The links in the previous paragraph prove I've written about my time in the '90s a lot around here. I wasn't intending to do that when I started the blog. It's turned out to be a fruitful period to excavate for my writing though, so I keep finding myself drawn back to it. This is likely out of some attempt to make sense of it. If I can better understand who I was then, maybe it'll help me figure out who I am now.

Consider this then the short introduction to a series I'm calling "It Came From the '90s." It's going to be a broad feature, with topics ranging from any and everything from that decade that I want to write about. One post might be thoughts on a movie from the decade, another about how I felt during a moment in time, or maybe an observation on a cultural or societal touchstone that left a giant impact on all of us back then. The narrative mode might flip between first-, second-, or third-person depending on the topic. The essays will be both micro and macro, but whether I'm writing about something that actually happened to me or something that occurred in the world in, say, 1994, you can be sure it'll all be personal.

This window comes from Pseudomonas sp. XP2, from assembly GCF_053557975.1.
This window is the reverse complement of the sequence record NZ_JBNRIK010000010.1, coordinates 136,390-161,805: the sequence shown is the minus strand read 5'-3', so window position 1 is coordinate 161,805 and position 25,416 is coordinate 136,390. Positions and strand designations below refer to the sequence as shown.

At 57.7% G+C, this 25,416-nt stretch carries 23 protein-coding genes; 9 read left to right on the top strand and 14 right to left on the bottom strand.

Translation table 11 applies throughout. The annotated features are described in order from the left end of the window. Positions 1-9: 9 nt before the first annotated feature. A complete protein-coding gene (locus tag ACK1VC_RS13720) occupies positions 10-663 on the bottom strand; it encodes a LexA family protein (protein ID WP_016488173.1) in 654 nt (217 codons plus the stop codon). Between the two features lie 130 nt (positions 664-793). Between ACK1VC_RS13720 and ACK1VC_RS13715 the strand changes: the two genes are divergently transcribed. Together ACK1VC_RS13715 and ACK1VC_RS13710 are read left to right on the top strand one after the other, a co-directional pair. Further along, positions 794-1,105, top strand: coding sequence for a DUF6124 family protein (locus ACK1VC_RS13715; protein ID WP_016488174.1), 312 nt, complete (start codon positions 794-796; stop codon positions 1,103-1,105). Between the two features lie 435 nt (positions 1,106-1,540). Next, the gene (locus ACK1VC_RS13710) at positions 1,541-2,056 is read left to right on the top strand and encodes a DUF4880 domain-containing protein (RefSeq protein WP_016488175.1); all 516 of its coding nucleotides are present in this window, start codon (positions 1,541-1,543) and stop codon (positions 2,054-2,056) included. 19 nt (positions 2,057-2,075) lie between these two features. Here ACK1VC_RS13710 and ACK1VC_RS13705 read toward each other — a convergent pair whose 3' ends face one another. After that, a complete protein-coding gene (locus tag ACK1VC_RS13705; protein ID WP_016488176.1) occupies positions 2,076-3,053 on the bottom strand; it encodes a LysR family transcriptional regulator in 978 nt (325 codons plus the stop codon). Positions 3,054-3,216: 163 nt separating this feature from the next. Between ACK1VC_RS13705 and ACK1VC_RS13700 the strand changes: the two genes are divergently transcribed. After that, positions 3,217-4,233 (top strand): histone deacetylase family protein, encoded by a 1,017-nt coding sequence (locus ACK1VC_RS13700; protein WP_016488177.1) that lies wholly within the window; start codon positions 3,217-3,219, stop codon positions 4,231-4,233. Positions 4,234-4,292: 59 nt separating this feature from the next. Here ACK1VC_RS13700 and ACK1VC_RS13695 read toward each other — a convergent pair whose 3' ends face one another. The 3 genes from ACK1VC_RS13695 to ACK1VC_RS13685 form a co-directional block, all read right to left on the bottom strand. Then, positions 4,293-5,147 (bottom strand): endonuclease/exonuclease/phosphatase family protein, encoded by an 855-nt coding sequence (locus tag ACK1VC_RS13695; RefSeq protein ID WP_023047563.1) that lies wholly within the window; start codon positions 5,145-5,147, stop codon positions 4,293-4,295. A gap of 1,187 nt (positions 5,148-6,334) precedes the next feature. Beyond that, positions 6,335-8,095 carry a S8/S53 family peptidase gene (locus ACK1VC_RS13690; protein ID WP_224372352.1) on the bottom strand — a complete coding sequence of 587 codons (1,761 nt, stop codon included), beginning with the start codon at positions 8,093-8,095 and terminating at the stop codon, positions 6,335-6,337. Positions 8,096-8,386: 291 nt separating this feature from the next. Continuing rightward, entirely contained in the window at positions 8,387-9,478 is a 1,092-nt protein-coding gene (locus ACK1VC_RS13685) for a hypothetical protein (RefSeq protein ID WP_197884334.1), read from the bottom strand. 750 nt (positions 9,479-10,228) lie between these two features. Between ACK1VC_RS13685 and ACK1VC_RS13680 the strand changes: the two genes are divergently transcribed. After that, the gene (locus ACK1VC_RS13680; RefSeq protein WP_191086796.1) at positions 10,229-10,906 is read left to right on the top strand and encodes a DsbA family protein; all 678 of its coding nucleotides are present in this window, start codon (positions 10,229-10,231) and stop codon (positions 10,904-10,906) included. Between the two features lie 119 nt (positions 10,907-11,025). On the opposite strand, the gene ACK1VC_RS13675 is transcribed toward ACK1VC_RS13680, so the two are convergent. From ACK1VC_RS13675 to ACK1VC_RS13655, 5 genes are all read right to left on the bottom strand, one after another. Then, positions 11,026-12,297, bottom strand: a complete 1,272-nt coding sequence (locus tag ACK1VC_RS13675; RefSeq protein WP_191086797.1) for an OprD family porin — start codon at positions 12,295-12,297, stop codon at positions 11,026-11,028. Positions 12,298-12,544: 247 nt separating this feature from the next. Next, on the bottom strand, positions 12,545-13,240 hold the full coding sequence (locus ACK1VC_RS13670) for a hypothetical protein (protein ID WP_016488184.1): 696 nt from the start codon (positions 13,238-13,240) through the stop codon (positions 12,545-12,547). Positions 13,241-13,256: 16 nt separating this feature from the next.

Programming note: You might find the occasional post in this series discussing something from 1989 or 2000, for example. We all know that decades actually spill over their boundaries by a year or two on either end. The reason you might remember something from 1989 as being so '90s is because that moment in time shares more in common with what happened in what we consider the '90s than it does with what we consider the '80s. So don't be alarmed if I write about the awesomely formative kid-geek experience of seeing Batman in 1989 or about the depressingly formative young-adult experience of the 2000 presidential election. Those posts will still deal with very specifically '90s attitudes, ideas, and emotional experiences.

Wednesday, December 14, 2016

Writing Roundup: Holiday Horror and Classic Sci-Fi

Olivia Hussey, the original Final Girl, in Black Christmas (1974).
How do you celebrate the holiday season? If you answer with anything other than, "Why, watch Black Christmas, of course!" then you need to reconsider your priorities.